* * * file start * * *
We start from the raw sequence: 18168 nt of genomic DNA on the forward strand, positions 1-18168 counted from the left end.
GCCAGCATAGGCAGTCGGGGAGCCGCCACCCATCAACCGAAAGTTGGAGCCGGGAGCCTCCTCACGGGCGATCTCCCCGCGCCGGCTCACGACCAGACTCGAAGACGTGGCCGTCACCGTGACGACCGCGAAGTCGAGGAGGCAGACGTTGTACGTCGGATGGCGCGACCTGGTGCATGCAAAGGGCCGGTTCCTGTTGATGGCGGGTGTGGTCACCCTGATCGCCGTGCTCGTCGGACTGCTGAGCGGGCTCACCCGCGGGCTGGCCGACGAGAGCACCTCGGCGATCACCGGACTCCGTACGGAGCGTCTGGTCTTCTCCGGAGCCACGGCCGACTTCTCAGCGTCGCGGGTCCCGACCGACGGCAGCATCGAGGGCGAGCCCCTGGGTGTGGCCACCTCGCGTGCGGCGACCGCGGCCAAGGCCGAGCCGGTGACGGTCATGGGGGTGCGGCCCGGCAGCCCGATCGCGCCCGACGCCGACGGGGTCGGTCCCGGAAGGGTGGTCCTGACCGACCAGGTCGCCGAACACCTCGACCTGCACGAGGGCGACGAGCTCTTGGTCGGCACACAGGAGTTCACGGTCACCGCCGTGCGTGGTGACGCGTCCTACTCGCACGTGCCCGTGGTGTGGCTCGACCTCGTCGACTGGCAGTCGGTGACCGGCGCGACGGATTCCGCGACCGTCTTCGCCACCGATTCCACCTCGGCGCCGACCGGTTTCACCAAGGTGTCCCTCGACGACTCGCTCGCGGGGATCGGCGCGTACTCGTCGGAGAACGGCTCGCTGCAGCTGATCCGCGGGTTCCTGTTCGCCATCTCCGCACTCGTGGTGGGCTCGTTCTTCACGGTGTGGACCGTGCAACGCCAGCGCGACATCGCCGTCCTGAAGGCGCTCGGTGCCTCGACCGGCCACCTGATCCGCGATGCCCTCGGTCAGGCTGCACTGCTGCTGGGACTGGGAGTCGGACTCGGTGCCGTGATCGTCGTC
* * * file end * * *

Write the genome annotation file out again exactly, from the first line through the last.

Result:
We start from the raw sequence: 18168 nt of genomic DNA on the forward strand, positions 1-18168 counted from the left end.
GCCAGCATAGGCAGTCGGGGAGCCGCCACCCATCAACCGAAAGTTGGAGCCGGGAGCCTCCTCACGGGCGATCTCCCCGCGCCGGCTCACGACCAGACTCGAAGACGTGGCCGTCACCGTGACGACCGCGAAGTCGAGGAGGCAGACGTTGTACGTCGGATGGCGCGACCTGGTGCATGCAAAGGGCCGGTTCCTGTTGATGGCGGGTGTGGTCACCCTGATCGCCGTGCTCGTCGGACTGCTGAGCGGGCTCACCCGCGGGCTGGCCGACGAGAGCACCTCGGCGATCACCGGACTCCGTACGGAGCGTCTGGTCTTCTCCGGAGCCACGGCCGACTTCTCAGCGTCGCGGGTCCCGACCGACGGCAGCATCGAGGGCGAGCCCCTGGGTGTGGCCACCTCGCGTGCGGCGACCGCGGCCAAGGCCGAGCCGGTGACGGTCATGGGGGTGCGGCCCGGCAGCCCGATCGCGCCCGACGCCGACGGGGTCGGTCCCGGAAGGGTGGTCCTGACCGACCAGGTCGCCGAACACCTCGACCTGCACGAGGGCGACGAGCTCTTGGTCGGCACACAGGAGTTCACGGTCACCGCCGTGCGTGGTGACGCGTCCTACTCGCACGTGCCCGTGGTGTGGCTCGACCTCGTCGACTGGCAGTCGGTGACCGGCGCGACGGATTCCGCGACCGTCTTCGCCACCGATTCCACCTCGGCGCCGACCGGTTTCACCAAGGTGTCCCTCGACGACTCGCTCGCGGGGATCGGCGCGTACTCGTCGGAGAACGGCTCGCTGCAGCTGATCCGCGGGTTCCTGTTCGCCATCTCCGCACTCGTGGTGGGCTCGTTCTTCACGGTGTGGACCGTGCAACGCCAGCGCGACATCGCCGTCCTGAAGGCGCTCGGTGCCTCGACCGGCCACCTGATCCGCGATGCCCTCGGTCAGGCTGCACTGCTGCTGGGACTGGGAGTCGGACTCGGTGCCGTGATCGTCGTC